Short-term rentals market continues to thrive despite Dorian

While large hotels in the capital saw a slight fall-off in October following Hurricane Dorian, the short-term rentals market continued to thrive despite losing listings on Grand Bahama and Abaco.

According to The Central Bank of The Bahamas’ (CBOB) Monthly Economic and Financial Developments report for October, data on activity within the short-term rentals market revealed that overall output remained positive.

“However, the recent storm’s impact on the affected islands remained evident. In particular, total available listings firmed by 8.9 percent, relative to October 2018, amid growth in the Exuma and New Providence markets, which partly compensated for the declines in Grand Bahama and Abaco,” the MEFD report notes.

“Likewise, with higher engagements in New Providence and Exuma, total booked listings rose by 32.1 percent when compared to last year. Against this backdrop, the average daily room rate (ADR) for entire place listings gained 1.3 percent to $351.27, although the hotel comparable rate fell by 0.5 percent to $148.25.”

This positive growth for short-term rentals was offset by a five percent fall-off in room revenue for large hotels on New Providence and Paradise Island.

“Developments within the hotel market were also tepid for October. Information from the Bahamas Hotel & Tourism Association (BHTA) and the Ministry of Tourism (MOT) – which covers a sample of large hotels in New Providence and Paradise Island – showed a 5 percent falloff in room revenue during the month, despite the 5.9 percent increase in the average daily room rate to $190.39,” the CBOB report notes.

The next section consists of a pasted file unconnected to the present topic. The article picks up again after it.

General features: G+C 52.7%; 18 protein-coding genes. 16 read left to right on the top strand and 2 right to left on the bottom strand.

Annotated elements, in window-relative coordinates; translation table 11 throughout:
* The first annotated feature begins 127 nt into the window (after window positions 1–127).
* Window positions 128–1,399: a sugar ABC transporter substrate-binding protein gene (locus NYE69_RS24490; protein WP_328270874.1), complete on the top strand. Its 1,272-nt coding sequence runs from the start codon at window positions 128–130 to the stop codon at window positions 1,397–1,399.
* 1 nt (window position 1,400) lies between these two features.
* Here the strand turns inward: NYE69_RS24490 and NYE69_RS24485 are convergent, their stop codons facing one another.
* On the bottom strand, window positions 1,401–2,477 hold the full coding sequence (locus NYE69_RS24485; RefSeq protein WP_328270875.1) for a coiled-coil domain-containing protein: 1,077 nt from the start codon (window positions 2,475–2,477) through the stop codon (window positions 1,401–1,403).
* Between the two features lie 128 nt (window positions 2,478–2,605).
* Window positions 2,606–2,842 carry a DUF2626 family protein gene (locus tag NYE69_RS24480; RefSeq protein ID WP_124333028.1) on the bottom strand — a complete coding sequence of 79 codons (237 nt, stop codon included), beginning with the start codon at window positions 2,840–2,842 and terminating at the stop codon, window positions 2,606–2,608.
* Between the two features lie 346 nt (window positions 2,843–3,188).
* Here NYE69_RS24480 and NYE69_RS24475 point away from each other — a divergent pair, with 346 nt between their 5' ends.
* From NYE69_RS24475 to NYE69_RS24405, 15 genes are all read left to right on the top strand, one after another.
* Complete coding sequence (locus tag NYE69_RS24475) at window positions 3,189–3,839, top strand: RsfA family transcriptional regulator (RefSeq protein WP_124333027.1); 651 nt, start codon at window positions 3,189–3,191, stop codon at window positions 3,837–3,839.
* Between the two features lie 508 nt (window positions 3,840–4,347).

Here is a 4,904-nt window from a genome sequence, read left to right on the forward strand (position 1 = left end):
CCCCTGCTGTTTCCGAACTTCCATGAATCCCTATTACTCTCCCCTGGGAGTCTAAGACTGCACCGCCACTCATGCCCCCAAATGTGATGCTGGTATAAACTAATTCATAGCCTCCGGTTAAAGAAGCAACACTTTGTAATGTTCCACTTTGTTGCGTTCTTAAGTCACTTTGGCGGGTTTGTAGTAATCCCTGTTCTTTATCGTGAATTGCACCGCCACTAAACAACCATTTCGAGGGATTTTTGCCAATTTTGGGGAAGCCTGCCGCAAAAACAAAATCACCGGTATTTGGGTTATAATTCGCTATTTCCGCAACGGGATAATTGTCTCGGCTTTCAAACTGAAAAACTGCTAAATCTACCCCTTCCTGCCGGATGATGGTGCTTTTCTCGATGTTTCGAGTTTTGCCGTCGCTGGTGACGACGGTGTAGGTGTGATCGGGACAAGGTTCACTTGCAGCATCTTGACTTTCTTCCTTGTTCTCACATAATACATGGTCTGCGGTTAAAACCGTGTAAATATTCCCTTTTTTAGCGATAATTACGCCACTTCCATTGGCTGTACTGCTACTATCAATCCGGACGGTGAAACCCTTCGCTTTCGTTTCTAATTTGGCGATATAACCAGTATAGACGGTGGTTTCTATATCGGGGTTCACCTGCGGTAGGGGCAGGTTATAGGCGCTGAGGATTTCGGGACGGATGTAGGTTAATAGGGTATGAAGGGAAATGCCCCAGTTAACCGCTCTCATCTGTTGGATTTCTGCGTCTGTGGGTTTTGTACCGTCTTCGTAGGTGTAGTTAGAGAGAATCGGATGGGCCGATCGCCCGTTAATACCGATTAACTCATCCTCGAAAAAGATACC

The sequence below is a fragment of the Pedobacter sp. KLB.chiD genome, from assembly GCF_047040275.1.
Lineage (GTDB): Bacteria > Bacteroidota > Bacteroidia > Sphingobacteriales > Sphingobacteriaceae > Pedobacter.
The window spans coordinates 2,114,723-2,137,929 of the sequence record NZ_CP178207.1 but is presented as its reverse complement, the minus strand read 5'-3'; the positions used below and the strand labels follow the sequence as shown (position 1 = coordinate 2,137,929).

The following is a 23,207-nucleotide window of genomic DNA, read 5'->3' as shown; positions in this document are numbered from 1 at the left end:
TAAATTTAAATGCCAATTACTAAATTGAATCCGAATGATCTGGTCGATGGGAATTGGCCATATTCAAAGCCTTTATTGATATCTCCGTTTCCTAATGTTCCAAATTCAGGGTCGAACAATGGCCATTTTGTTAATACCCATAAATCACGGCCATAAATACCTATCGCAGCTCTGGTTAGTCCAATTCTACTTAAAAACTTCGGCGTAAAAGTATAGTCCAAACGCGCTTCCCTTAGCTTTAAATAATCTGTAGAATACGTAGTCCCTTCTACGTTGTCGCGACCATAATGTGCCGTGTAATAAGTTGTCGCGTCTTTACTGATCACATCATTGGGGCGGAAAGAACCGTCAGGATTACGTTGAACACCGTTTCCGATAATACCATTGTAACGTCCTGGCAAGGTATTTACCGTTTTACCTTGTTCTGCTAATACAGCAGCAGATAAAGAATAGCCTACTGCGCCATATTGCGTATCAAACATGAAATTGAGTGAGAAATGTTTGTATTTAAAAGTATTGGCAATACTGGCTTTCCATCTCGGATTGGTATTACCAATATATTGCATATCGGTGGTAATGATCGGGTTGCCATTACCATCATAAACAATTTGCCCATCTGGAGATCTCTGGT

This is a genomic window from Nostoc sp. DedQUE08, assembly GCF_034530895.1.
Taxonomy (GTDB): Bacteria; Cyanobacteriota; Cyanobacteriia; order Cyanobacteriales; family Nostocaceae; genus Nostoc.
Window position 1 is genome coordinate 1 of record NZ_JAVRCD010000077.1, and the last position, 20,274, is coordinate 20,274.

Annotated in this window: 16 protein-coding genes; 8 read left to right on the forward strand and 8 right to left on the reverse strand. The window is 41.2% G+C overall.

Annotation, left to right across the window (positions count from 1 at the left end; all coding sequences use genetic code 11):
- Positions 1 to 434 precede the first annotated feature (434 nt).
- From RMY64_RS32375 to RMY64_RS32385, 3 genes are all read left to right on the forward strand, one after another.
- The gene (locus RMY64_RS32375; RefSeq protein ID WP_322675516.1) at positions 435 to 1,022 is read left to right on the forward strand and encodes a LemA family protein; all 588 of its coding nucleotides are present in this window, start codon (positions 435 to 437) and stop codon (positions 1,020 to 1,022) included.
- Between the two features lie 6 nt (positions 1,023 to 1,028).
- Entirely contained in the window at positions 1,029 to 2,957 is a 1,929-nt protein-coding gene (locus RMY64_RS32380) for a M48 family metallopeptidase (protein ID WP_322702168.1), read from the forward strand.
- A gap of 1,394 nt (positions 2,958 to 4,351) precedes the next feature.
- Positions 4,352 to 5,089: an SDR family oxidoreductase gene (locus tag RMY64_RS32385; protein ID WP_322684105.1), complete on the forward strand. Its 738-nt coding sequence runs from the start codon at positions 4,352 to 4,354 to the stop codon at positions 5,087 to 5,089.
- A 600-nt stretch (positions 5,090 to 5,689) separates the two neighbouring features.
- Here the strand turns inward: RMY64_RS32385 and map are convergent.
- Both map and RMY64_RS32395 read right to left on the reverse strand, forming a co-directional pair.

“This was due to a 10 percent decline in room nights sold, with the occupancy rate lower by 4.8 percentage points. In contrast, room revenue expanded by 24 percent during the ten months to October, amid respective gains in room nights sold and the ADR of 21 percent and 8.2 percent, while the average occupancy rate rose by 7.1 percentage points to 68.7 percent.”

In all, the central bank reported that despite Hurricane Dorian, tourism output remained positive for The Bahamas.

“In terms of traffic through the country’s gateway airport, data from Nassau Airport Development Company Limited (NAD) revealed a recovery in departures vis-à-vis September’s contraction, with 1.7 percent growth year-over-year in October, but this was markedly lower than the 19.1 percent expansion during the same period in 2018. In particular, the U.S. component grew by 2.6 percent, significantly lower than the 17.2 percent growth in the prior year,” the bank noted.

“However, the non-U.S. international segment contracted by 3.7 percent, contrasting with a 31.6 percent increase a year ago. Amid the strong gains secured in earlier months, departures rose 14.2 percent, on a year-to-date basis, compared to a 13.8 percent increase a year earlier. By region, U.S. departures, which are highest in volume, grew by 15.5 percent, extending the 13 percent growth recorded in 2018. Conversely, the non-U.S. international component rose by 6.2 percent, a slowdown from an 18.8 percent growth a year earlier.”

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Paige McCartney

Paige joined The Nassau Guardian in 2010 as a television news reporter and anchor. She has covered countless political and social events that have impacted the lives of Bahamians and changed the trajectory of The Bahamas. Paige started working as a business reporter in August 2016. Education: Palm Beach Atlantic University in 2006 with a BA in Radio and Television News

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